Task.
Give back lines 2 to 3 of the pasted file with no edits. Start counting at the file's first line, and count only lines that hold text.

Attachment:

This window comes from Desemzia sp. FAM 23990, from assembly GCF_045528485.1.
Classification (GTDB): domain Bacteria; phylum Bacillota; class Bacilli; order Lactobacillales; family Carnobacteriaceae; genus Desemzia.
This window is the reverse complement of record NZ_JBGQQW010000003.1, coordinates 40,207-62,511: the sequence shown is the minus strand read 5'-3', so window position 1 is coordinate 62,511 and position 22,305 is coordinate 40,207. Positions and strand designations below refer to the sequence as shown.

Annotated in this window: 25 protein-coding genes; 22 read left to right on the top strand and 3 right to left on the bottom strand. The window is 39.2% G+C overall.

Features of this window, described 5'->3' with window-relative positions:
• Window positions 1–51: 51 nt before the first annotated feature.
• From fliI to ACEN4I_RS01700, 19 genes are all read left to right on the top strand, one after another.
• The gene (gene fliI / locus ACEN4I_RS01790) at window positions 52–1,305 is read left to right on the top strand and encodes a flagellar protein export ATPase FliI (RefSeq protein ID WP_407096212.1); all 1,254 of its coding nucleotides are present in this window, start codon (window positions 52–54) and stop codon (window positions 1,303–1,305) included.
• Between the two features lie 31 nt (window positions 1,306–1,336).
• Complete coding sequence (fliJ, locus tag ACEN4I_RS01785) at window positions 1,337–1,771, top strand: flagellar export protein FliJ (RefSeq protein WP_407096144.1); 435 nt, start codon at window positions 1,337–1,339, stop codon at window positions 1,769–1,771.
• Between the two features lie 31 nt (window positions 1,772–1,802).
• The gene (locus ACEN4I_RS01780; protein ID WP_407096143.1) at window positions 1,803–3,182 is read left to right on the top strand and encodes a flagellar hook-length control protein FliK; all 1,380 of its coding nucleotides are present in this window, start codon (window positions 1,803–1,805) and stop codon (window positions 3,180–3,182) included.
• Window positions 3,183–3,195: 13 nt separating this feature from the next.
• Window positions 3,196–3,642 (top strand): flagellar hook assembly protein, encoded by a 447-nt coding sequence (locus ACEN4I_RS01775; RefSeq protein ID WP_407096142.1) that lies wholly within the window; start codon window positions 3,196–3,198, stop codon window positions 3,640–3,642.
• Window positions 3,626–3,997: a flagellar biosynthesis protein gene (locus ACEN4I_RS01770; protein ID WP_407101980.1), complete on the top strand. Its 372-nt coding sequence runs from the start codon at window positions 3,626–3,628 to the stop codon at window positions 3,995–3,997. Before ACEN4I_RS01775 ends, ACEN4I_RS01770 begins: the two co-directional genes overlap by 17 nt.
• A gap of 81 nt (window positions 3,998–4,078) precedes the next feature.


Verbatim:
Classification (GTDB): domain Bacteria; phylum Bacillota; class Bacilli; order Lactobacillales; family Carnobacteriaceae; genus Desemzia.
This window is the reverse complement of record NZ_JBGQQW010000003.1, coordinates 40,207-62,511: the sequence shown is the minus strand read 5'-3', so window position 1 is coordinate 62,511 and position 22,305 is coordinate 40,207. Positions and strand designations below refer to the sequence as shown.